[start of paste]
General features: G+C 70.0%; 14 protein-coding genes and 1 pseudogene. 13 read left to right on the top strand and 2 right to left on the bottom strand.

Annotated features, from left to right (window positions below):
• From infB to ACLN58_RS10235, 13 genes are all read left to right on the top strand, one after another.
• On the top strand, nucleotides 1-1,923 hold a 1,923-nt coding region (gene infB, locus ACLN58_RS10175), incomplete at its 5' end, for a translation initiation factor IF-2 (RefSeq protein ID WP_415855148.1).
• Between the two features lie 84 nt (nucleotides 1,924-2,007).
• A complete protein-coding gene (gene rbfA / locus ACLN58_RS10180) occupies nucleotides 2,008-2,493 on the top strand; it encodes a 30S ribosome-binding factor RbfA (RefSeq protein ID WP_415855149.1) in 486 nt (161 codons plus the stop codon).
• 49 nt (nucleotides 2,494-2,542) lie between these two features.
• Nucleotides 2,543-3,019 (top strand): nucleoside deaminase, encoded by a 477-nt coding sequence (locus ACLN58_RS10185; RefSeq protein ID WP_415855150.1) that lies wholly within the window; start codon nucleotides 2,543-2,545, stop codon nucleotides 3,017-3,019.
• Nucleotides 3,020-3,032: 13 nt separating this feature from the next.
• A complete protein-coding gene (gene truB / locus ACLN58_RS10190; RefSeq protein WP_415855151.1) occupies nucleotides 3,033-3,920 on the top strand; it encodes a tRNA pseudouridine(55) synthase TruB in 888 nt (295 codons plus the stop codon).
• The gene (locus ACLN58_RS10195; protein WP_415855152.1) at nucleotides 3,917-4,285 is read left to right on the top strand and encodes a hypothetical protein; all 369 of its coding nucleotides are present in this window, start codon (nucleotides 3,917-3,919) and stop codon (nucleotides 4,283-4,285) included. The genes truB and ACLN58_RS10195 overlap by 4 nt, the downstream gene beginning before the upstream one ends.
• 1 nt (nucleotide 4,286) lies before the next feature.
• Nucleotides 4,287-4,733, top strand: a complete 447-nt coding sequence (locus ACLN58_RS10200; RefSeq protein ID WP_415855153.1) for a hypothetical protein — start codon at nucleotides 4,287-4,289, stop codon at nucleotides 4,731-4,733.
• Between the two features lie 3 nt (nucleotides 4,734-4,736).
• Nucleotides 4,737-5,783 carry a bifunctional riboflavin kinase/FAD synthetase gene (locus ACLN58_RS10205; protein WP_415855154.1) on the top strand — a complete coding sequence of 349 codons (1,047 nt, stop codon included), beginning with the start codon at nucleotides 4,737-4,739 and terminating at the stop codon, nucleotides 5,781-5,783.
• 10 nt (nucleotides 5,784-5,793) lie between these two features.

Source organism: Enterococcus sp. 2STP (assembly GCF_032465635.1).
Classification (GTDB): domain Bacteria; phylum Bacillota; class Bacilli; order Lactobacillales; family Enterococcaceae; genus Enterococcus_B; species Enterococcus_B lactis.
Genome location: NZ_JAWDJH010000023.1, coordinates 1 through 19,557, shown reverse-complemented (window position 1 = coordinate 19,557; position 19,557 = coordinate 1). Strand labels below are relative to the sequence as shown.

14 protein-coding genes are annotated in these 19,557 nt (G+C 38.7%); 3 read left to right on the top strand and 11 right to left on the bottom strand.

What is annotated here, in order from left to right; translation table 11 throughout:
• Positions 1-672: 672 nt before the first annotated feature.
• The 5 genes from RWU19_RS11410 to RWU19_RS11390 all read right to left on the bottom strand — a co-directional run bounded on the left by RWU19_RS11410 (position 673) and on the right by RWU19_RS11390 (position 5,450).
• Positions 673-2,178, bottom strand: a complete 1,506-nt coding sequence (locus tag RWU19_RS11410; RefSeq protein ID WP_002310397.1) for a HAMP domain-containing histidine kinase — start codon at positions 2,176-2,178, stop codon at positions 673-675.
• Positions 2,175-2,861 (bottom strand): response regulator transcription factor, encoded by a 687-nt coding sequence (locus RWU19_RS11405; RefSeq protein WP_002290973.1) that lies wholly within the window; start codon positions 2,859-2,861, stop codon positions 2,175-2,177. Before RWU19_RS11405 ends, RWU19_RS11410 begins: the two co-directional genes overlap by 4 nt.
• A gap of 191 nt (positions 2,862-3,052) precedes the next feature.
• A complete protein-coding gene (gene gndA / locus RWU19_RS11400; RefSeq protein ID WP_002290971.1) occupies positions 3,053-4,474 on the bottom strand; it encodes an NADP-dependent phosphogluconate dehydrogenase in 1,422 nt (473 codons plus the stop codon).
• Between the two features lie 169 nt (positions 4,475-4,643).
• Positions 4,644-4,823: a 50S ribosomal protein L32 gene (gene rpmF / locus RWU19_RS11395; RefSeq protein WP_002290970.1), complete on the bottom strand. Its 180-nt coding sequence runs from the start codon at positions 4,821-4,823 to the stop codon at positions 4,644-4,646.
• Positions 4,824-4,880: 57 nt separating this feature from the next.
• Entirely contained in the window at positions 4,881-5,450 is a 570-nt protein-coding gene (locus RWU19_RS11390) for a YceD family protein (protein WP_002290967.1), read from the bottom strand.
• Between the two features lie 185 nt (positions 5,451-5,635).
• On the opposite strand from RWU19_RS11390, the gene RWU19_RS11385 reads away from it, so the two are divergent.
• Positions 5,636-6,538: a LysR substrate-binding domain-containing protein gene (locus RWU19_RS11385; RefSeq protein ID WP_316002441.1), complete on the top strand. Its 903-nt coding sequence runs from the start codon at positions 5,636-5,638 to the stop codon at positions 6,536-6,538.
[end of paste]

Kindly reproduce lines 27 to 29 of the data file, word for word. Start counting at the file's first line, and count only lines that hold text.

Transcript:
• A complete protein-coding gene (gene gndA / locus RWU19_RS11400; RefSeq protein ID WP_002290971.1) occupies positions 3,053-4,474 on the bottom strand; it encodes an NADP-dependent phosphogluconate dehydrogenase in 1,422 nt (473 codons plus the stop codon).
• Between the two features lie 169 nt (positions 4,475-4,643).
• Positions 4,644-4,823: a 50S ribosomal protein L32 gene (gene rpmF / locus RWU19_RS11395; RefSeq protein WP_002290970.1), complete on the bottom strand. Its 180-nt coding sequence runs from the start codon at positions 4,821-4,823 to the stop codon at positions 4,644-4,646.